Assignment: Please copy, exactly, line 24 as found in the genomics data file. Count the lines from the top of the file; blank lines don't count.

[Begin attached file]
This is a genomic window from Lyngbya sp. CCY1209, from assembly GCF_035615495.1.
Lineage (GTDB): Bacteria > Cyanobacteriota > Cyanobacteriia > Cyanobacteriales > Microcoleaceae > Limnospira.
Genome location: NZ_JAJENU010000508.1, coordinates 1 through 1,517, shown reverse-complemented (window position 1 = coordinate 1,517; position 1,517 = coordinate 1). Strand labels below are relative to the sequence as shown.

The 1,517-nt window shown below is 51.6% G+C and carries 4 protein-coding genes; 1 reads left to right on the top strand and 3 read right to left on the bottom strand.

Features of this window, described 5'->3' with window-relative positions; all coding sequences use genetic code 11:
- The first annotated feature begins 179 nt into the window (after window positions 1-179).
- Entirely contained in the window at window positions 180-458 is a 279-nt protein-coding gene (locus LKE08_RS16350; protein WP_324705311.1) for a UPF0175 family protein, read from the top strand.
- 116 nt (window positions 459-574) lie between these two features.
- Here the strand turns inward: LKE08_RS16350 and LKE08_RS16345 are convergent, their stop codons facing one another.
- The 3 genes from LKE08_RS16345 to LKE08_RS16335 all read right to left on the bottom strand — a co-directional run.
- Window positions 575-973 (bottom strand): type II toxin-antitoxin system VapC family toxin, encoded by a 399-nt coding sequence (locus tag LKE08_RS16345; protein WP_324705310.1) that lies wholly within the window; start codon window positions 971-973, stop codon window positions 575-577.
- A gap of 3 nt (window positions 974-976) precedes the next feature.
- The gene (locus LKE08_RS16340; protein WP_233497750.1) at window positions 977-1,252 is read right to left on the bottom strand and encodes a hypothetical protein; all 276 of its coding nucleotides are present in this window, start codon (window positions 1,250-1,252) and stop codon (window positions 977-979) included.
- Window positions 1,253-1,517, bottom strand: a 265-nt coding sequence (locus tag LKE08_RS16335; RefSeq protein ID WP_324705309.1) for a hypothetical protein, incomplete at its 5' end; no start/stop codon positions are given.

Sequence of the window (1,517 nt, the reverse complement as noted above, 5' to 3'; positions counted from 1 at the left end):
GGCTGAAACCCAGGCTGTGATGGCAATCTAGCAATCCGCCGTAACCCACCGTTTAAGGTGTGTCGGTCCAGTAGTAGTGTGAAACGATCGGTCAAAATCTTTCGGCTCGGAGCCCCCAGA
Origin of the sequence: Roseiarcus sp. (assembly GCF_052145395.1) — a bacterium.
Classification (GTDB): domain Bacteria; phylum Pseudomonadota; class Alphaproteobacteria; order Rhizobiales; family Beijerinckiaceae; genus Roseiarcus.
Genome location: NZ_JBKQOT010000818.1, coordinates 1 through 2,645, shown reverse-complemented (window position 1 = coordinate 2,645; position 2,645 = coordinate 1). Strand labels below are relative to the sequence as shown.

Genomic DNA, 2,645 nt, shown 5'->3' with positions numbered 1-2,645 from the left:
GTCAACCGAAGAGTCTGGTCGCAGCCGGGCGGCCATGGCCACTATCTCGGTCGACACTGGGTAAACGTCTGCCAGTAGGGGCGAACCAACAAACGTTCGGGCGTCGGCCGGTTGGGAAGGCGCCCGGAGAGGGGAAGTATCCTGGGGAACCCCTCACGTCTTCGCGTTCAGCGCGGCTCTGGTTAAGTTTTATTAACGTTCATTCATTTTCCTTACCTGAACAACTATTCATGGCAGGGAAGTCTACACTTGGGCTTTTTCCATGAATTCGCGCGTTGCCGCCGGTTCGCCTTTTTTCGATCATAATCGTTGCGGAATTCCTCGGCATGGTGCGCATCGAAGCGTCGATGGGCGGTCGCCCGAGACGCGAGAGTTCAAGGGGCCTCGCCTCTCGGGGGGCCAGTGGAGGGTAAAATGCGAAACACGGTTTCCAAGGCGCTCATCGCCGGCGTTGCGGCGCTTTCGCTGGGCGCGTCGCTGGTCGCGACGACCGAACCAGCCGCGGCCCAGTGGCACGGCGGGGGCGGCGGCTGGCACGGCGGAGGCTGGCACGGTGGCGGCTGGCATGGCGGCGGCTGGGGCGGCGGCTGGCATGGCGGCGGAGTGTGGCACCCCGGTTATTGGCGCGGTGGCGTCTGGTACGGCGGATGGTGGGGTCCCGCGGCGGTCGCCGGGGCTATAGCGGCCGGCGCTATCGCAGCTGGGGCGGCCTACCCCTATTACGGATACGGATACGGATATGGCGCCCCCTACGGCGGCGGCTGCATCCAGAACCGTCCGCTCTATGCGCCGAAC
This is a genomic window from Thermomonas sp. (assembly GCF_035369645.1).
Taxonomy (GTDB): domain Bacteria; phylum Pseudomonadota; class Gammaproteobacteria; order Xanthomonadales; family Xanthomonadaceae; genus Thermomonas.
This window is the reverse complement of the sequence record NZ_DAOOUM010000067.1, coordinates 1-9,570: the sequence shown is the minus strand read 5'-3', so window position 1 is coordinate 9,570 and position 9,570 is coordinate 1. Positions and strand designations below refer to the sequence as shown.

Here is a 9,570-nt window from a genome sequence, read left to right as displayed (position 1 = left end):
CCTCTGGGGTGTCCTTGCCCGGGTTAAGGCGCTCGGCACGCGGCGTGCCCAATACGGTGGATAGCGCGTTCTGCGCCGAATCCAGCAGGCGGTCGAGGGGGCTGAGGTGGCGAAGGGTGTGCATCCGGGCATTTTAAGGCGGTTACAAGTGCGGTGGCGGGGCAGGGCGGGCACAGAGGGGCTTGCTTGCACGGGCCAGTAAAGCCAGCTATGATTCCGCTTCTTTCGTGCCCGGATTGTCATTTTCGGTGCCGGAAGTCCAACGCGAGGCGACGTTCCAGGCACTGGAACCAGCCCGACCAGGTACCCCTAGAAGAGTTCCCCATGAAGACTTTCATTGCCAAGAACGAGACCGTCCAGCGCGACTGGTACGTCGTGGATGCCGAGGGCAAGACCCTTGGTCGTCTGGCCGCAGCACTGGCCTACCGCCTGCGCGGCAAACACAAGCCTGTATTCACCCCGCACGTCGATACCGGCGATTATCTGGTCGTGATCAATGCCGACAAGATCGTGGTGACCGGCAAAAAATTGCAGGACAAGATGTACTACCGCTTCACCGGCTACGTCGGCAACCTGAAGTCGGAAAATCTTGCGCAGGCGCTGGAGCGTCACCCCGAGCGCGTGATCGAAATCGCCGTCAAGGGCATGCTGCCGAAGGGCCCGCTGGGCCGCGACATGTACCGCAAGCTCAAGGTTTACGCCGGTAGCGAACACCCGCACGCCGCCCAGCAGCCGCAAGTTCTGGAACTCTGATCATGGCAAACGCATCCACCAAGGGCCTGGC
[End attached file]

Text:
This window is the reverse complement of the sequence record NZ_DAOOUM010000067.1, coordinates 1-9,570: the sequence shown is the minus strand read 5'-3', so window position 1 is coordinate 9,570 and position 9,570 is coordinate 1. Positions and strand designations below refer to the sequence as shown.